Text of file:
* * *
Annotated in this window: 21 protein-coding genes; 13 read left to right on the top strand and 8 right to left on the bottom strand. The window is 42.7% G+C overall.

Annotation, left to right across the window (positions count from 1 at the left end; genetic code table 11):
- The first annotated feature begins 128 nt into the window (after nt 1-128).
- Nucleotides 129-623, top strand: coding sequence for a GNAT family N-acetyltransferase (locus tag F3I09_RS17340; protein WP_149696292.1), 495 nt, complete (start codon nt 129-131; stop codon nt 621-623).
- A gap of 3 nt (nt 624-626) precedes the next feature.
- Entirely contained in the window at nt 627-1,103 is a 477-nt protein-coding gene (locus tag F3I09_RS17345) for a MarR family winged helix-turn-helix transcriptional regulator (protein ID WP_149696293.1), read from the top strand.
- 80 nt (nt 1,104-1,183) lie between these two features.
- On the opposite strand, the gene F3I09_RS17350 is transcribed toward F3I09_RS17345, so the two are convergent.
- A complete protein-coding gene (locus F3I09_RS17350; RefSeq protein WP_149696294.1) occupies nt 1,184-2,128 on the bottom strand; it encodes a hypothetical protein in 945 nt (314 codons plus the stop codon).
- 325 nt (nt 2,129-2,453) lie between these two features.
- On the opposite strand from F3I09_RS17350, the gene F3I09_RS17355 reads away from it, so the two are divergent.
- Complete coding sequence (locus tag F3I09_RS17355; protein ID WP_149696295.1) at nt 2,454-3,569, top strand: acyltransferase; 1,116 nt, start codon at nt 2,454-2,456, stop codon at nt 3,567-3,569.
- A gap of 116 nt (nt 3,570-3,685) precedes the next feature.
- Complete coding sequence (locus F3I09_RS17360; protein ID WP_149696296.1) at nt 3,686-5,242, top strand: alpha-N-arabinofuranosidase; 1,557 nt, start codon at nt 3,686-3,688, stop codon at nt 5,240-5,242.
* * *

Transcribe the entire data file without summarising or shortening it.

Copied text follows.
Annotated in this window: 21 protein-coding genes; 13 read left to right on the top strand and 8 right to left on the bottom strand. The window is 42.7% G+C overall.

Annotation, left to right across the window (positions count from 1 at the left end; genetic code table 11):
- The first annotated feature begins 128 nt into the window (after nt 1-128).
- Nucleotides 129-623, top strand: coding sequence for a GNAT family N-acetyltransferase (locus tag F3I09_RS17340; protein WP_149696292.1), 495 nt, complete (start codon nt 129-131; stop codon nt 621-623).
- A gap of 3 nt (nt 624-626) precedes the next feature.
- Entirely contained in the window at nt 627-1,103 is a 477-nt protein-coding gene (locus tag F3I09_RS17345) for a MarR family winged helix-turn-helix transcriptional regulator (protein ID WP_149696293.1), read from the top strand.
- 80 nt (nt 1,104-1,183) lie between these two features.
- On the opposite strand, the gene F3I09_RS17350 is transcribed toward F3I09_RS17345, so the two are convergent.
- A complete protein-coding gene (locus F3I09_RS17350; RefSeq protein WP_149696294.1) occupies nt 1,184-2,128 on the bottom strand; it encodes a hypothetical protein in 945 nt (314 codons plus the stop codon).
- 325 nt (nt 2,129-2,453) lie between these two features.
- On the opposite strand from F3I09_RS17350, the gene F3I09_RS17355 reads away from it, so the two are divergent.
- Complete coding sequence (locus tag F3I09_RS17355; protein ID WP_149696295.1) at nt 2,454-3,569, top strand: acyltransferase; 1,116 nt, start codon at nt 2,454-2,456, stop codon at nt 3,567-3,569.
- A gap of 116 nt (nt 3,570-3,685) precedes the next feature.
- Complete coding sequence (locus F3I09_RS17360; protein ID WP_149696296.1) at nt 3,686-5,242, top strand: alpha-N-arabinofuranosidase; 1,557 nt, start codon at nt 3,686-3,688, stop codon at nt 5,240-5,242.